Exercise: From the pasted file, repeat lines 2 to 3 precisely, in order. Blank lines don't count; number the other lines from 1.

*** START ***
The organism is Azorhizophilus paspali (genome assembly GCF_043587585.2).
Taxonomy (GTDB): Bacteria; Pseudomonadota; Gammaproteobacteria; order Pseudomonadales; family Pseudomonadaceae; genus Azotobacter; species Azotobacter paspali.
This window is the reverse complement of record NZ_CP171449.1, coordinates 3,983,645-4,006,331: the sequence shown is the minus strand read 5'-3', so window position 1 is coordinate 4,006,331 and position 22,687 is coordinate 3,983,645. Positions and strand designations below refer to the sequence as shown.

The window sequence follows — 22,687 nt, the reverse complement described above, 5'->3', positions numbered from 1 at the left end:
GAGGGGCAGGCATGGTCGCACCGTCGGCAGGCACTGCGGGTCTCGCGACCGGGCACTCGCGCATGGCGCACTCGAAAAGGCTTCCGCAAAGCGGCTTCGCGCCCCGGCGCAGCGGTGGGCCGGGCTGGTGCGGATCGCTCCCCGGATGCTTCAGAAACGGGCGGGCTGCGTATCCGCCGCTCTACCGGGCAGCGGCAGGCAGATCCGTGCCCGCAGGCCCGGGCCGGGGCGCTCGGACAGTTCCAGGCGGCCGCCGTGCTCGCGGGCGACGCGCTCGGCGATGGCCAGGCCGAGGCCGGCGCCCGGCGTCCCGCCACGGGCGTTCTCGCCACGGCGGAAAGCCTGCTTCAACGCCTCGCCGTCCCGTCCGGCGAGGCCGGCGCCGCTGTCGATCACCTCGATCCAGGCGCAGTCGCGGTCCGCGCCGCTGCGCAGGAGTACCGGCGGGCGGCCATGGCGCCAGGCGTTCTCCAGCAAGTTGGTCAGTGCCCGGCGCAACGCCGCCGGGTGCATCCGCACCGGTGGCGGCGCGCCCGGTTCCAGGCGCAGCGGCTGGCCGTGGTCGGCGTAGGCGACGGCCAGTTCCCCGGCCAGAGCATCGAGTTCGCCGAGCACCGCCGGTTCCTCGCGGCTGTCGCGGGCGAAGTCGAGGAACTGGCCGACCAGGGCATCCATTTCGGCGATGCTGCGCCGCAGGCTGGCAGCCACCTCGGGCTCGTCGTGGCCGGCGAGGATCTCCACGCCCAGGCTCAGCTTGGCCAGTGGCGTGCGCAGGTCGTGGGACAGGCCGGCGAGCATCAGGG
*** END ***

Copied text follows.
Taxonomy (GTDB): Bacteria; Pseudomonadota; Gammaproteobacteria; order Pseudomonadales; family Pseudomonadaceae; genus Azotobacter; species Azotobacter paspali.
This window is the reverse complement of record NZ_CP171449.1, coordinates 3,983,645-4,006,331: the sequence shown is the minus strand read 5'-3', so window position 1 is coordinate 4,006,331 and position 22,687 is coordinate 3,983,645. Positions and strand designations below refer to the sequence as shown.